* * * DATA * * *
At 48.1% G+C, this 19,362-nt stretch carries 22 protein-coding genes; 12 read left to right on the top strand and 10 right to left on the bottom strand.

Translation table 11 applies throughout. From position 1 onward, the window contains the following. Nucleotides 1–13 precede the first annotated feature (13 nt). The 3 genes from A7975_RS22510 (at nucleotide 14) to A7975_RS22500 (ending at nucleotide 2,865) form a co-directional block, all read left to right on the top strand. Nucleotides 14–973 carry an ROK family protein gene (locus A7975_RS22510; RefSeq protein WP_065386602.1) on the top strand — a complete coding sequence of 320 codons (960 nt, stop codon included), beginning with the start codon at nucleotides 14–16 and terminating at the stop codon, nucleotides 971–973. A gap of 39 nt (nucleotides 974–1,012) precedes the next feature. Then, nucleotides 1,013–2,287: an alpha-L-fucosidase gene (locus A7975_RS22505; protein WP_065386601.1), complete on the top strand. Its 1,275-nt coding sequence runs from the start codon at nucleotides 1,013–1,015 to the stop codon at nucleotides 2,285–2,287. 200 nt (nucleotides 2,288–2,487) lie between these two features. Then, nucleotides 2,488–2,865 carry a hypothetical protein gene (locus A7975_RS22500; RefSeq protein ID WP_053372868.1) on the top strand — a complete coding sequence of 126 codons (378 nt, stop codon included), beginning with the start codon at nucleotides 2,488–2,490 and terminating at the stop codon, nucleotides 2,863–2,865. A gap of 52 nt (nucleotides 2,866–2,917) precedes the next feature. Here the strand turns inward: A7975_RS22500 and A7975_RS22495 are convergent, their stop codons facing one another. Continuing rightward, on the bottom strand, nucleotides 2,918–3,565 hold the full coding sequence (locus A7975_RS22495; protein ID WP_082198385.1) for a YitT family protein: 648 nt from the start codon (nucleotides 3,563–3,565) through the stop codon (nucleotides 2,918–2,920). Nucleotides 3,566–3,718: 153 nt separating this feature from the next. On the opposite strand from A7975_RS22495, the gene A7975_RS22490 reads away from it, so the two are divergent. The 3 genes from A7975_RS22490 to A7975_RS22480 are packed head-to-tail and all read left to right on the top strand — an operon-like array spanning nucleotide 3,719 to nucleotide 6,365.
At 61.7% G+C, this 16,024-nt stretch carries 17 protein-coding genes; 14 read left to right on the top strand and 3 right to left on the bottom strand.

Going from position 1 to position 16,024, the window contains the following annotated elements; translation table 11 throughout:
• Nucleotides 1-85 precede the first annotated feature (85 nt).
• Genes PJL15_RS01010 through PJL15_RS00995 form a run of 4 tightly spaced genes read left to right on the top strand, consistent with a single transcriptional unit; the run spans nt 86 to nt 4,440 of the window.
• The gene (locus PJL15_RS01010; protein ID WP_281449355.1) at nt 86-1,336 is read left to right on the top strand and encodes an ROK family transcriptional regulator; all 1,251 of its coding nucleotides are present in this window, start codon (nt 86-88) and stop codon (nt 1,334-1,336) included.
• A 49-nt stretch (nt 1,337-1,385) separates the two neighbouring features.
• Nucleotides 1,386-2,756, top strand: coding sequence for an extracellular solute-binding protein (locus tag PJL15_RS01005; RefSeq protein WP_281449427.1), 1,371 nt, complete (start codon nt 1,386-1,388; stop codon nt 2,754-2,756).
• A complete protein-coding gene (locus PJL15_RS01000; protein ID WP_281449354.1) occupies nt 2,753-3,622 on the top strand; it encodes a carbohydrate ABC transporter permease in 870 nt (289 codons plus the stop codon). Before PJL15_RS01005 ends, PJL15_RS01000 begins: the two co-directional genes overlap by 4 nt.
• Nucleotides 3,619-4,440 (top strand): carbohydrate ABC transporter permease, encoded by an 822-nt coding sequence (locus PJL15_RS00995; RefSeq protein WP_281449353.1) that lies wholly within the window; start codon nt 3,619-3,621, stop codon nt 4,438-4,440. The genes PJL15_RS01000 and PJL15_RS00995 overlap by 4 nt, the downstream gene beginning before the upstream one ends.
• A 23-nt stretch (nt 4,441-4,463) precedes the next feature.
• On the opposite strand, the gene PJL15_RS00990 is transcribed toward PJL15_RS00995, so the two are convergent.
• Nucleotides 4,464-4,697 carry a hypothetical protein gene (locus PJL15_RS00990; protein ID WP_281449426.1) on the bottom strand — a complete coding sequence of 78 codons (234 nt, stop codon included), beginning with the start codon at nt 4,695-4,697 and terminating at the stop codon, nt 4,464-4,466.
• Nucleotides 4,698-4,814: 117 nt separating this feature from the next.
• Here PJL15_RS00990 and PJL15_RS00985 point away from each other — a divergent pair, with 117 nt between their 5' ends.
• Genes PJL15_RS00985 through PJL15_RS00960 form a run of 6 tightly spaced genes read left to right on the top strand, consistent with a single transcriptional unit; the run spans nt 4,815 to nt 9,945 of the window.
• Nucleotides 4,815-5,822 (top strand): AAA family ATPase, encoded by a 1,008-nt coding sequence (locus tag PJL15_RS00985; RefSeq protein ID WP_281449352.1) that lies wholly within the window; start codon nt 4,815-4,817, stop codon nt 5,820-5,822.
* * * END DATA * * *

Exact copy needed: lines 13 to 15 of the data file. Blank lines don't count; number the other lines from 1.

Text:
• On the opposite strand, the gene PJL15_RS00990 is transcribed toward PJL15_RS00995, so the two are convergent.
• Nucleotides 4,464-4,697 carry a hypothetical protein gene (locus PJL15_RS00990; protein ID WP_281449426.1) on the bottom strand — a complete coding sequence of 78 codons (234 nt, stop codon included), beginning with the start codon at nt 4,695-4,697 and terminating at the stop codon, nt 4,464-4,466.
• Nucleotides 4,698-4,814: 117 nt separating this feature from the next.